So now they aren’t going to charge Jessica Alba for posting Great White Shark pictures on the Bricktown underpass in Oklahoma City. Funny, I think, that it was “an online shark conservation blog” that posted the pics that helped her get busted in the first place. Anyway, the police have decided that no charges will be filed and the damage isn’t the city’s problem. It’s up to the railroad and the United Way. Easy fix? Donation, donation, donation? Hmmm, do you think her presence in Oklahoma City filming “The Kller Inside of Me” with Kate Hudson has anything to do with the charges being drop? Okay, I’m sorry, she says.

Okay, I’ll make a donation she says. Okay, no problem, they say. After all, lots of revenue coming into town when they film movies there, huh? Don’t you wish it were that easy for all of us would-be activists who would love to get away with posting pictures of well, whatever all over town?



Poor, troubled Lindsay Lohan, she can’t seem to catch a break (or maybe she’s not really trying?). Anyway, there was a shocking jewelry theft at a London photo shoot a few weeks ago — $400,000 worth of diamonds — and some observers seem to think Linds had something to do with it. Why? Well, because she was there.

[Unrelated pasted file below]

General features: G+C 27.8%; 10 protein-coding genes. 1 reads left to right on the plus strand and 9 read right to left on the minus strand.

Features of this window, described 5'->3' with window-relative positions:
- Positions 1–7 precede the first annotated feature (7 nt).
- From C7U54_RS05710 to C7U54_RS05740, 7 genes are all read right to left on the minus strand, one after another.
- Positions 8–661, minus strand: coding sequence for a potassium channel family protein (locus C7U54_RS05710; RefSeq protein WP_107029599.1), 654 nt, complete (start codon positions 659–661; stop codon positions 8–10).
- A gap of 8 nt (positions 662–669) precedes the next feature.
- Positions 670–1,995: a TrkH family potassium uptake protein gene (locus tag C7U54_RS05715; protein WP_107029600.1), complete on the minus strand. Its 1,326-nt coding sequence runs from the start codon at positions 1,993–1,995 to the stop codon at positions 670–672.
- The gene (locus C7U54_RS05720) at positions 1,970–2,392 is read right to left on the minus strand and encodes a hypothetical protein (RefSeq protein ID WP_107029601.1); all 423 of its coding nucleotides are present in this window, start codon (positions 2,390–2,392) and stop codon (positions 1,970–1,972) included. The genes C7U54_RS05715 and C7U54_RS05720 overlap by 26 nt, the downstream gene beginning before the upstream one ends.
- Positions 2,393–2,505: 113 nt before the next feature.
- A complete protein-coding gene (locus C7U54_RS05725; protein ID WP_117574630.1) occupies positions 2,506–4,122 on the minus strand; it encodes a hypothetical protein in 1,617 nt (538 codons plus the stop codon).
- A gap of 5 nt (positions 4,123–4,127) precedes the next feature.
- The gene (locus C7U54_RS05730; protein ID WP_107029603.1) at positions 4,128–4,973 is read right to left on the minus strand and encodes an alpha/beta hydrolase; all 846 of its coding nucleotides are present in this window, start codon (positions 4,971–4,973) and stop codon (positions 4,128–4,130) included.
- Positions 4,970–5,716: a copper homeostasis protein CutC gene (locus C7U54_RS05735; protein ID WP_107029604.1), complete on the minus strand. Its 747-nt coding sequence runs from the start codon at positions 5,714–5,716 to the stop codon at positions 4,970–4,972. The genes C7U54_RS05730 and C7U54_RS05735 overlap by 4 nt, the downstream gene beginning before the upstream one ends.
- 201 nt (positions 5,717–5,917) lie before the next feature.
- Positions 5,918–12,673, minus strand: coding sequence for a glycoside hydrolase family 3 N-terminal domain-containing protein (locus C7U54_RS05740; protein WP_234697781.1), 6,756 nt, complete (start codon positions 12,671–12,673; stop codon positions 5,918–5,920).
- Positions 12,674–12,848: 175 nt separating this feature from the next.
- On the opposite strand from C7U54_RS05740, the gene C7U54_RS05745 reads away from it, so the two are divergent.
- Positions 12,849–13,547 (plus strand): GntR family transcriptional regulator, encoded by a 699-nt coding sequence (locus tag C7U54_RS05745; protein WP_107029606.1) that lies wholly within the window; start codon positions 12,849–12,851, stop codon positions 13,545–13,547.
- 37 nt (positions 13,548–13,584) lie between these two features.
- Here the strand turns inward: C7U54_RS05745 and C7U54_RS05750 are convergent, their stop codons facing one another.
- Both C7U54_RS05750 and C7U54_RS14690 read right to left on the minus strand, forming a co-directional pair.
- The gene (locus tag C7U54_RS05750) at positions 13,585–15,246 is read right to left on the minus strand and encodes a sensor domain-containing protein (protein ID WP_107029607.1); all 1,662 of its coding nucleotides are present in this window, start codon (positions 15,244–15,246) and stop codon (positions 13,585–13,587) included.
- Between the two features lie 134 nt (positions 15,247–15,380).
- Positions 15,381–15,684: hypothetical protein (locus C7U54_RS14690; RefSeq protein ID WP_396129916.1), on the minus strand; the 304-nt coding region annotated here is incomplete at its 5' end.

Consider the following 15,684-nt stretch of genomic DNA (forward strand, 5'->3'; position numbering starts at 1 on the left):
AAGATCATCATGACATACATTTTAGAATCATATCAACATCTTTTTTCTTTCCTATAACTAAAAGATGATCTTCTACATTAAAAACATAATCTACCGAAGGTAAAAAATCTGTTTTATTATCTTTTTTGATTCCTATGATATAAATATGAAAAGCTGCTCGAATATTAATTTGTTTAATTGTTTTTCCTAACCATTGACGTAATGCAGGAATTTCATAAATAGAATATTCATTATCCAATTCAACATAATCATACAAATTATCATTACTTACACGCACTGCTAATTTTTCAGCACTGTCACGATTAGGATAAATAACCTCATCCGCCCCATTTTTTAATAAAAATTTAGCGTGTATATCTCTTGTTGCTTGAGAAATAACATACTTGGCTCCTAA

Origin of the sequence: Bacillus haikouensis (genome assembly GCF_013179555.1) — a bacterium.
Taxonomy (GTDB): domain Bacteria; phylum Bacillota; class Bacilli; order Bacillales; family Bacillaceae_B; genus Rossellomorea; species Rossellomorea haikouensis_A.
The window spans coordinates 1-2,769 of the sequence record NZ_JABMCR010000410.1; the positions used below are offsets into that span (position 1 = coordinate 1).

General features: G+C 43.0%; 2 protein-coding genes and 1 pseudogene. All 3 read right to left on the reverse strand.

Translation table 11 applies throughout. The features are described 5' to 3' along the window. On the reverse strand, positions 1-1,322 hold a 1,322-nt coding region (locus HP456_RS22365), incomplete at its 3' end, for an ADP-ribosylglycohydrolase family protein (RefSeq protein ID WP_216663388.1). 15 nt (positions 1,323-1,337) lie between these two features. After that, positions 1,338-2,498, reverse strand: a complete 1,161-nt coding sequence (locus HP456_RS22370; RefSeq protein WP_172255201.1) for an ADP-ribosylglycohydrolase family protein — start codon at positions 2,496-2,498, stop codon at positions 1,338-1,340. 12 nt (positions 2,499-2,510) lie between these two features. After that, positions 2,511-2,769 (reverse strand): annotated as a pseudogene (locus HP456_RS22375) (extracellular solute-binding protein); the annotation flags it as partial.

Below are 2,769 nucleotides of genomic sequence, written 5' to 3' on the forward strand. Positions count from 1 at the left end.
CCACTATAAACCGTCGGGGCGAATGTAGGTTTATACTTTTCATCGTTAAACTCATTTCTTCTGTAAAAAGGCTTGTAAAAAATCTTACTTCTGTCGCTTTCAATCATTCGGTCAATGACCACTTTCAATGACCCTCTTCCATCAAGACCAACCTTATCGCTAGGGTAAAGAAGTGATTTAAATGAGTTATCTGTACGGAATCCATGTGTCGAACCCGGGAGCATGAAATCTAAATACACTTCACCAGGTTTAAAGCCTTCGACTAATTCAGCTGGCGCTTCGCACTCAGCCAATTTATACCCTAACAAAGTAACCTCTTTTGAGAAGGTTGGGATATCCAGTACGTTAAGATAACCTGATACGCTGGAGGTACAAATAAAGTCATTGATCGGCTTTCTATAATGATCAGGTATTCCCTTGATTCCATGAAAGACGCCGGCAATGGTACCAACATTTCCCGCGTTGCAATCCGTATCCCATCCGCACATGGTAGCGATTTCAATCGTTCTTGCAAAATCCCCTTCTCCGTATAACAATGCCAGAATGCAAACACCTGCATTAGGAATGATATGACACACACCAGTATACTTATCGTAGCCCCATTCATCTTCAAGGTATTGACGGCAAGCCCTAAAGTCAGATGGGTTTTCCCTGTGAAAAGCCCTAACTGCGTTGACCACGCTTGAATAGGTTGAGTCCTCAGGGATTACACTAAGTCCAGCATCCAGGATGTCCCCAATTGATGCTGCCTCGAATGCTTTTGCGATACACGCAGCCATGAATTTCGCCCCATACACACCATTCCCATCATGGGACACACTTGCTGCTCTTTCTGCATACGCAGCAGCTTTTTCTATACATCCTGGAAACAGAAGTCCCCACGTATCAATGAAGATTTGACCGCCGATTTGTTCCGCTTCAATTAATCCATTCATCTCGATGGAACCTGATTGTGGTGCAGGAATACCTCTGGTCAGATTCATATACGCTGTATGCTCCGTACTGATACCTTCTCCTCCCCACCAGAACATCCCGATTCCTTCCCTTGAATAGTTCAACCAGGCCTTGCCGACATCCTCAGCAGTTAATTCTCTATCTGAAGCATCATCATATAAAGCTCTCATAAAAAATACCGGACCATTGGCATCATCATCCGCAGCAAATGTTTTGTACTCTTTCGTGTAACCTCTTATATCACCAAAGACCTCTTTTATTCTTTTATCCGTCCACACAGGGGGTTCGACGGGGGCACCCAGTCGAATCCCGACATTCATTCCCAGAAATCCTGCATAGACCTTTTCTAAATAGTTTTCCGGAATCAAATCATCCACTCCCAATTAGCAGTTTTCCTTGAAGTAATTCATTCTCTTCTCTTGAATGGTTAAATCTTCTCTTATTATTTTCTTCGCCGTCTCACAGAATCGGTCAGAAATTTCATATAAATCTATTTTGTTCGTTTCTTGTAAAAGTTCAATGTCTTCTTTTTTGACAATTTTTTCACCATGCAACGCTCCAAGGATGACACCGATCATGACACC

But there were reportedly 20 other people there, you say, so isn’t it a little unfair to simply point the finger at a struggling straight-to-cable film actress?

Yes and No. Yes, because, sure, anyone could have snatched the jewels. No, because this isn’t the first time Lohan has been at the center of such nefarious accusations.

British media said the jewels were made by Dior and loaned to Elle magazine for the shoot in north London on June 6. The theft was reported to police a couple of days later. Police have made no arrests, and are interviewing several people in connection with their inquiry. A representative for Lohan said she was not being investigated personally and she had not yet been questioned by police. “No one has contacted us” about it, said the spokeswoman.

On the shoot, according to an insider quoted by a gossip site who may or may not have made up this quote, “She kept going on about the jewels, asking if she could have them. We all thought she was joking.”

But now, the pattern: In April of ’07, Linds was accused of taking more than $10,000 worth of clothes and jewelry from model

Lauren Hastings while Hastings was working in Europe and a mutual friend was house sitting, according to Star magazine. In August of that same year, she kept some clothes on loan from Louis Vuitton for an Elle magazine photo shoot. Seven months later, she was photographed leaving a party wearing an $11,000 fur coat that didn’t belong to her. (She later quietly returned it.)

Rosalie Hale of Twilight, Nikki Reed and Ashley Greene, best known for playing Alice Cullen want to give up smoking and be better role models. Eonline reported that a close friend of Ms. Reed revealed
“Everyone on the cast smokes, and they are all trying to quit because they are on Twilight and know they are in the public eye,”.